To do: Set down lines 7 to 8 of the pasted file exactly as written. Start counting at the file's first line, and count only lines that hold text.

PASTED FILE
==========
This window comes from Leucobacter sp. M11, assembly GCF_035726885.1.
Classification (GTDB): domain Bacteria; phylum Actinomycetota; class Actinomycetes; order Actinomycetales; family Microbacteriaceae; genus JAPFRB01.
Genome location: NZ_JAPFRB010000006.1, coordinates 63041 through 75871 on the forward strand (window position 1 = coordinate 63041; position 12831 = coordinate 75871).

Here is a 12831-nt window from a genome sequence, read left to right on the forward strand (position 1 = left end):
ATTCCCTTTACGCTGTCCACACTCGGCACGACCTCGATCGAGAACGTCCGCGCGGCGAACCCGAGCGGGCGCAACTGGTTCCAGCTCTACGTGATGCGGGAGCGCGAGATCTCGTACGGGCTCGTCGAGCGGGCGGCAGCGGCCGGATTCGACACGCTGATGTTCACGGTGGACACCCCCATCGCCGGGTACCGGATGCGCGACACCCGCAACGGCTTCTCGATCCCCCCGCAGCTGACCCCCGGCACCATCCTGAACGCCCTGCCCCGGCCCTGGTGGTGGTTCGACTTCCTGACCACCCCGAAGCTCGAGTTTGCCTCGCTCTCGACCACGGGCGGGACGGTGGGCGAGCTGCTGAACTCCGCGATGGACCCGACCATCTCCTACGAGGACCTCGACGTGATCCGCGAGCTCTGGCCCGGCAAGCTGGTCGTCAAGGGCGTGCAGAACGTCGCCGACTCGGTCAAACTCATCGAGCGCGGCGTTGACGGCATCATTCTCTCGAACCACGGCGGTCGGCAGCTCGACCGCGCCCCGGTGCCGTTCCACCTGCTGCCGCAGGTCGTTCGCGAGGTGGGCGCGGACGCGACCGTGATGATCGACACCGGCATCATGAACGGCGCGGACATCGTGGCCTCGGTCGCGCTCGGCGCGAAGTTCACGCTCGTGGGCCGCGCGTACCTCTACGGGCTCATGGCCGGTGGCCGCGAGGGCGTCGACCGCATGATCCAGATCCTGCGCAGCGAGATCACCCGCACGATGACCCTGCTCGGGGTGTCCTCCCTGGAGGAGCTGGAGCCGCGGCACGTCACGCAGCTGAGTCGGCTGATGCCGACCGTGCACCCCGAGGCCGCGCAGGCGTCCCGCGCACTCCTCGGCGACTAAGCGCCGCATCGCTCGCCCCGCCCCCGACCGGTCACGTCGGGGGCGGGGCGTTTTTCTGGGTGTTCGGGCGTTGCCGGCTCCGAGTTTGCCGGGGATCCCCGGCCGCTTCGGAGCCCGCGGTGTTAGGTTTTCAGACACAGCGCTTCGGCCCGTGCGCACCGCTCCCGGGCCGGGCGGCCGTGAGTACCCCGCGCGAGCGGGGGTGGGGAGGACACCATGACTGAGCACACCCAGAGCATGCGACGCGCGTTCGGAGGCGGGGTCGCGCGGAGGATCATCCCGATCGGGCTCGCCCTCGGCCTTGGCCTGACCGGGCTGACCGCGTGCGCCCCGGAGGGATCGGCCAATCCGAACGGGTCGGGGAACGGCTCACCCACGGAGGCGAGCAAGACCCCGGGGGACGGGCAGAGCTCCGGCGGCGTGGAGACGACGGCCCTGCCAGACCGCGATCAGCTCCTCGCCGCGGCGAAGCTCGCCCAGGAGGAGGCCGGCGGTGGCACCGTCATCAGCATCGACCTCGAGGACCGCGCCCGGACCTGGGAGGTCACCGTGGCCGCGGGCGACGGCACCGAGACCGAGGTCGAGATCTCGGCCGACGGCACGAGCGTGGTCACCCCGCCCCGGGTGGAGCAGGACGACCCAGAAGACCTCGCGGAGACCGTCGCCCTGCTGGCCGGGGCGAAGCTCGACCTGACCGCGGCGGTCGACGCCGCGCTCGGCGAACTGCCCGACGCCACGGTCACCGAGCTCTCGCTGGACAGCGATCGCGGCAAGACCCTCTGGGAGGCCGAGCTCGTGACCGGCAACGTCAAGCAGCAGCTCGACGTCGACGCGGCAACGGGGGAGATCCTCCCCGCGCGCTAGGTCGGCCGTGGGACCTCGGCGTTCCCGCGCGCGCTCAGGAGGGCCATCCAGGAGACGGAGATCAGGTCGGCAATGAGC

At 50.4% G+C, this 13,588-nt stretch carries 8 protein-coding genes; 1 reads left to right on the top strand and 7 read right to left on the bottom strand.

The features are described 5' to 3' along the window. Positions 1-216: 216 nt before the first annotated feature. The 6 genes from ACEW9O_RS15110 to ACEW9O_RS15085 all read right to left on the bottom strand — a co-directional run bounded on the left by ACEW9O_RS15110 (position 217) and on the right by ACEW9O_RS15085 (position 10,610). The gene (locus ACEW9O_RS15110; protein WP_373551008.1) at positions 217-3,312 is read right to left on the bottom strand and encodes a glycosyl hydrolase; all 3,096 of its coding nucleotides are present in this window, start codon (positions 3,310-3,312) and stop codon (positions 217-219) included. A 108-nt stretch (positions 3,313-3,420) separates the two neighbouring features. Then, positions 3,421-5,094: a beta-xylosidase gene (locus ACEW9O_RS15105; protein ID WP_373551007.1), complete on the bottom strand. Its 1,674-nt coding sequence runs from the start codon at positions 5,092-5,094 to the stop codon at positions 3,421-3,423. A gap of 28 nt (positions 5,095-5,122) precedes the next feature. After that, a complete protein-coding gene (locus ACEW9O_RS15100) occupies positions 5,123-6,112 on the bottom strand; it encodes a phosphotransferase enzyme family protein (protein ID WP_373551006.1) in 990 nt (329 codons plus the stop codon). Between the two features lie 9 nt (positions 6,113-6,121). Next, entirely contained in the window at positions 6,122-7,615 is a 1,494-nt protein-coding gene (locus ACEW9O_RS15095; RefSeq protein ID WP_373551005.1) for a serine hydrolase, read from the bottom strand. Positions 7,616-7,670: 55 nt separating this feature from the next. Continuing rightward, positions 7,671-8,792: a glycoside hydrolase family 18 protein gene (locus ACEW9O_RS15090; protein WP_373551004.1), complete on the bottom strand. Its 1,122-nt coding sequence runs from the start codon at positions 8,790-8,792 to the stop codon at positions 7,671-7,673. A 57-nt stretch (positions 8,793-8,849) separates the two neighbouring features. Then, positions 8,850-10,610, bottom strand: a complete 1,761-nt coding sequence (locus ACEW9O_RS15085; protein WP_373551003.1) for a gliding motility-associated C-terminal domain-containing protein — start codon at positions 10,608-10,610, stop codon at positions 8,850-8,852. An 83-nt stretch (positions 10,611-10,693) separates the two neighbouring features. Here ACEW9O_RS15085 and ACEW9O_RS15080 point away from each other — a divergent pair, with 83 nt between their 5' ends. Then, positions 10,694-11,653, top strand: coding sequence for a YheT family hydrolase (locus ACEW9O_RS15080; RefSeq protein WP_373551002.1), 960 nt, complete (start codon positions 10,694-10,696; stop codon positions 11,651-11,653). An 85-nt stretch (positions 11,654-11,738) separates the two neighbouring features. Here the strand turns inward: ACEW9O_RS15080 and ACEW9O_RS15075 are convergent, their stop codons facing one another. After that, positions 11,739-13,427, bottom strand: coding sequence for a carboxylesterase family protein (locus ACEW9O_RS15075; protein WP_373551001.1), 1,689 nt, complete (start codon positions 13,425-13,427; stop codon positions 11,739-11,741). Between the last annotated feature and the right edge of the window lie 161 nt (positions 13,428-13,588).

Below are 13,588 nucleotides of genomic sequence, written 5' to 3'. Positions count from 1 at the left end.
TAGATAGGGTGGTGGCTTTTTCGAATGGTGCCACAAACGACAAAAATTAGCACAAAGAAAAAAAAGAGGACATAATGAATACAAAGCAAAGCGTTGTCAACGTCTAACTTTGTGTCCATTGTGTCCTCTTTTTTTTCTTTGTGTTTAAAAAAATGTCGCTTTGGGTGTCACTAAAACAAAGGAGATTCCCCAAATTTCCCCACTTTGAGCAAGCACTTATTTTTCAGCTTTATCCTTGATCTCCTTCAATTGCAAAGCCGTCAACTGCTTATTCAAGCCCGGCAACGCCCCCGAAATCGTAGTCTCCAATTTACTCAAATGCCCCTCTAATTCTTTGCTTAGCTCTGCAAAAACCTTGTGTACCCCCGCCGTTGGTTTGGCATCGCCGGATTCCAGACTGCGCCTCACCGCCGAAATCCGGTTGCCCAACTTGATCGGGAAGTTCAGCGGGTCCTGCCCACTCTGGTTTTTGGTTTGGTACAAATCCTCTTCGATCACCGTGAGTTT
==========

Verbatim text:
The features are described 5' to 3' along the window. Positions 1-216: 216 nt before the first annotated feature. The 6 genes from ACEW9O_RS15110 to ACEW9O_RS15085 all read right to left on the bottom strand — a co-directional run bounded on the left by ACEW9O_RS15110 (position 217) and on the right by ACEW9O_RS15085 (position 10,610). The gene (locus ACEW9O_RS15110; protein WP_373551008.1) at positions 217-3,312 is read right to left on the bottom strand and encodes a glycosyl hydrolase; all 3,096 of its coding nucleotides are present in this window, start codon (positions 3,310-3,312) and stop codon (positions 217-219) included. A 108-nt stretch (positions 3,313-3,420) separates the two neighbouring features. Then, positions 3,421-5,094: a beta-xylosidase gene (locus ACEW9O_RS15105; protein ID WP_373551007.1), complete on the bottom strand. Its 1,674-nt coding sequence runs from the start codon at positions 5,092-5,094 to the stop codon at positions 3,421-3,423. A gap of 28 nt (positions 5,095-5,122) precedes the next feature. After that, a complete protein-coding gene (locus ACEW9O_RS15100) occupies positions 5,123-6,112 on the bottom strand; it encodes a phosphotransferase enzyme family protein (protein ID WP_373551006.1) in 990 nt (329 codons plus the stop codon). Between the two features lie 9 nt (positions 6,113-6,121). Next, entirely contained in the window at positions 6,122-7,615 is a 1,494-nt protein-coding gene (locus ACEW9O_RS15095; RefSeq protein ID WP_373551005.1) for a serine hydrolase, read from the bottom strand. Positions 7,616-7,670: 55 nt separating this feature from the next. Continuing rightward, positions 7,671-8,792: a glycoside hydrolase family 18 protein gene (locus ACEW9O_RS15090; protein WP_373551004.1), complete on the bottom strand. Its 1,122-nt coding sequence runs from the start codon at positions 8,790-8,792 to the stop codon at positions 7,671-7,673. A 57-nt stretch (positions 8,793-8,849) separates the two neighbouring features. Then, positions 8,850-10,610, bottom strand: a complete 1,761-nt coding sequence (locus ACEW9O_RS15085; protein WP_373551003.1) for a gliding motility-associated C-terminal domain-containing protein — start codon at positions 10,608-10,610, stop codon at positions 8,850-8,852. An 83-nt stretch (positions 10,611-10,693) separates the two neighbouring features. Here ACEW9O_RS15085 and ACEW9O_RS15080 point away from each other — a divergent pair, with 83 nt between their 5' ends. Then, positions 10,694-11,653, top strand: coding sequence for a YheT family hydrolase (locus ACEW9O_RS15080; RefSeq protein WP_373551002.1), 960 nt, complete (start codon positions 10,694-10,696; stop codon positions 11,651-11,653). An 85-nt stretch (positions 11,654-11,738) separates the two neighbouring features. Here the strand turns inward: ACEW9O_RS15080 and ACEW9O_RS15075 are convergent, their stop codons facing one another. After that, positions 11,739-13,427, bottom strand: coding sequence for a carboxylesterase family protein (locus ACEW9O_RS15075; protein WP_373551001.1), 1,689 nt, complete (start codon positions 13,425-13,427; stop codon positions 11,739-11,741). Between the last annotated feature and the right edge of the window lie 161 nt (positions 13,428-13,588).

Below are 13,588 nucleotides of genomic sequence, written 5' to 3'. Positions count from 1 at the left end.